Deng Xiaoping, who had played a major role in orchestrating the antirightist movement as Party Secretary General, 20 years later led the campaign to rehabilitate many who had unfairly suffered. Some, such as future Prime Minister Zhu Rongji and China’s most famous international law expert, Prof. Wang Tieya, went on to distinguished careers. But for most the movement ruined or stunted their professional and personal lives. Living in Hong Kong in the early ‘60s and in Beijing beginning in 1979, I met many former “rightists” and learned about their shattered lives.
I will never forget the gaunt man who knocked on the door of my Beijing office in 1980. An overseas Chinese from Indonesia, he had gone to the mainland for a free university education in 1950. Upon graduation from law school, he worked as a lawyer until branded a “rightist” and sent to a labor camp in 1958. He was formally released from the re-education camp after a few years, but because he had no family or job to return to in China, like many others he was required to remain in labor camp as a “free worker” until rehabilitated in 1979.
Our conversation encapsulates the depth of the long-term damage the antirightist movement inflicted on China. I told this sad man, who looked old beyond his years, that China urgently needed judges, prosecutors and lawyers for its post-Cultural Revolution legal system. But he dismissed any possible interest he might have with a Chinese proverb: “Once you’ve been bitten by a snake, you’re even afraid of a piece of rope.”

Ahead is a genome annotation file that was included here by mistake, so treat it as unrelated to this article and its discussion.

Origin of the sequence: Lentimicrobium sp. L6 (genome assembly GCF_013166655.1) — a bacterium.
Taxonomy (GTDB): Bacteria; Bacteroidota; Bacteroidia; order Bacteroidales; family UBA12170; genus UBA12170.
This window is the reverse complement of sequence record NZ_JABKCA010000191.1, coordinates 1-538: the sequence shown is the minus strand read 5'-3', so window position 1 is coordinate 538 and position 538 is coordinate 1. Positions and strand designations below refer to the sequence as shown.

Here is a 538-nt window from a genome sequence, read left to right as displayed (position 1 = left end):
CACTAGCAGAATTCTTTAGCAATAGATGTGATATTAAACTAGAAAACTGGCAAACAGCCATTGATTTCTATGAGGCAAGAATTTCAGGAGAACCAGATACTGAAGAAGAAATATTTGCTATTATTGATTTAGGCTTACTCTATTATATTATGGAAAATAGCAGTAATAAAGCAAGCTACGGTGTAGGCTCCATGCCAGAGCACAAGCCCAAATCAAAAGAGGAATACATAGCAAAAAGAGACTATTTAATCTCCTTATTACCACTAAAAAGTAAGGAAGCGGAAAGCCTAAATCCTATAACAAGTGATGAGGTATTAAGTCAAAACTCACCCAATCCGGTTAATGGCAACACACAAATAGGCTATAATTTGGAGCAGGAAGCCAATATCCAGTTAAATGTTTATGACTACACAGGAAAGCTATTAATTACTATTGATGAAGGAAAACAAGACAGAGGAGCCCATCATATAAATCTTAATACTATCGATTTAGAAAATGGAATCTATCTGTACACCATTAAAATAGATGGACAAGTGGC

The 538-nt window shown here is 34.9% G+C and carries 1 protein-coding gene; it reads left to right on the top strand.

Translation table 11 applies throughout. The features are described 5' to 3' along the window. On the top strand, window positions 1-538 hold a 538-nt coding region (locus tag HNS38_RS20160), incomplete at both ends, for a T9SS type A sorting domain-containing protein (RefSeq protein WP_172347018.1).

Despite the enormous economic and social progress that half of the Chinese people have made in recent decades, many of the complaints voiced by the “rightists” remain among China’s most pressing issues. Freedoms to speak, publish, organize, assemble, worship and demonstrate continue to be severely restricted. No effective mechanism has yet been developed to turn constitutional rights into living law. The Party-controlled legislative process continues to be slow, timid and largely nontransparent.
Although those who have been harmed by arbitrary administrative actions can now seek judicial review and compensation, relatively few manage to do so. Most victims of administrative injustice are still required to look for relief to the agency that harmed them rather than an impartial tribunal. Judicial reform moves at a snail’s pace. Only recently has the Supreme Court mandated an oral hearing in all death sentence appeals, something that “rightists” demanded for all criminal appeals.
The continuing prominence of re-education through labor is the most enduring reminder of the antirightist movement. For the past few years, a bill that would abolish this widely feared sanction, or reform it by providing for prosecutors, judges and lawyers to participate in its decision-making process, has languished before the National People’s Congress. This proposed legislation enjoys broad support among legal experts. Nevertheless, it is stalled because of opposition from the Ministry of Public Security, which is understandably reluctant to surrender its most convenient weapon against the growing challenges of crime and economic, social, political and religious protests.
As China’s many law reformers recognize, re-education through labor undermines their quest for criminal justice and subjecting their country’s ubiquitous police to the rule of law. Will the Politburo break the deadlock following this autumn’s 17th Party Congress? The personal security of 1.3 billion people is at stake.
This article appears in full on CFR.org by permission of its original publisher. It was originally available here.